It has been isolated and characterized as a decapeptide having the following structure: ##STR1##
Conventional abbreviations are used for the individual amino acids of this compound and throughout this disclosure as recommended by the IUPAC-IUB Commission on Biochemical Nomenclature, Biochemistry, 11 1726 (1972).
The administration of LHRH analogs that are antagonistic to the normal function of LHRH has been used to prevent ovulation and thus such antagonist analogs are useful as contraceptives. LHRH antagonist analogs have also been found useful to regulate the secretion of gonadatropins in male mammals and can be employed as male contraceptives. These analogs may also be used to inhibit the production of gonadatropins and sex hormones under various circumstances including precocious puberty, hormone dependent neoplasia, dysmenorrhea and endometriosis.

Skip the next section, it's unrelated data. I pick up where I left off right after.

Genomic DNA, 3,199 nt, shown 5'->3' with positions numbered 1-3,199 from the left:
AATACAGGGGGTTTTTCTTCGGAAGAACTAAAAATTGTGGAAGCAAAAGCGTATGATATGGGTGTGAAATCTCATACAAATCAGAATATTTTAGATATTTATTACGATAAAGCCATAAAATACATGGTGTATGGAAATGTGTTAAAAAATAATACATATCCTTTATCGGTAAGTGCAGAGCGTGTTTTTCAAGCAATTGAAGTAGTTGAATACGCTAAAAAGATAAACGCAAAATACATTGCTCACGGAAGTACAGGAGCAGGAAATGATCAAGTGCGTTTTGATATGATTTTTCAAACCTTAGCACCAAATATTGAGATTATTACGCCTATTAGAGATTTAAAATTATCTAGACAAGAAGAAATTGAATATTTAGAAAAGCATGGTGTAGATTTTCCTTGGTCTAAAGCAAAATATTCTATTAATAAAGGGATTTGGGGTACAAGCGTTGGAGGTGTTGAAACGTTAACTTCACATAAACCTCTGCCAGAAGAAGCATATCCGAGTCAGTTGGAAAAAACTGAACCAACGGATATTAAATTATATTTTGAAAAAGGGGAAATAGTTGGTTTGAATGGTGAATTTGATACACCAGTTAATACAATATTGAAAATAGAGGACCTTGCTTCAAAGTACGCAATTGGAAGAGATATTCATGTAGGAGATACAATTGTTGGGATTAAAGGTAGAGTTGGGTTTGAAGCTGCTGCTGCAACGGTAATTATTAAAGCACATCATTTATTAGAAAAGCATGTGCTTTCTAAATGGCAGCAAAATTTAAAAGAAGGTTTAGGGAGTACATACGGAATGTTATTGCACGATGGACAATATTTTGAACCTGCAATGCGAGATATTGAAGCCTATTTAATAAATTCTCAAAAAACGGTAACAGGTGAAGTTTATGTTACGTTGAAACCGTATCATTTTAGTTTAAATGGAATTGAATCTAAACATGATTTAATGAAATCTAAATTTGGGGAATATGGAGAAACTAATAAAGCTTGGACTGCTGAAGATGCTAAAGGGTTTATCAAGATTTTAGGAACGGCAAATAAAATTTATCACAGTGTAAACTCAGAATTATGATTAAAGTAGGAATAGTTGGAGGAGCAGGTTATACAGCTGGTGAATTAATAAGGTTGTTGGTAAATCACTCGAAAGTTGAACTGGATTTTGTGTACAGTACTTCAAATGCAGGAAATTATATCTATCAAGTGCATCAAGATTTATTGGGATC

Antagonists function by competing with LHRH for the appropriate receptors and thus high doses are typically required to block out the natural peptide. Accordingly, much research has focussed on designing LHRH analogs having a high degree of potency and resistance to enzymatic degradation. See generally, Karten, M. J. and J. E. Rivier, Vol. 7, No. 1 Endocrine Reviews, 44 (1986); U.S. Pat. No. 4,481,190 to Nestor, and U.S. Pat. No. 4,547,370 to Roeske.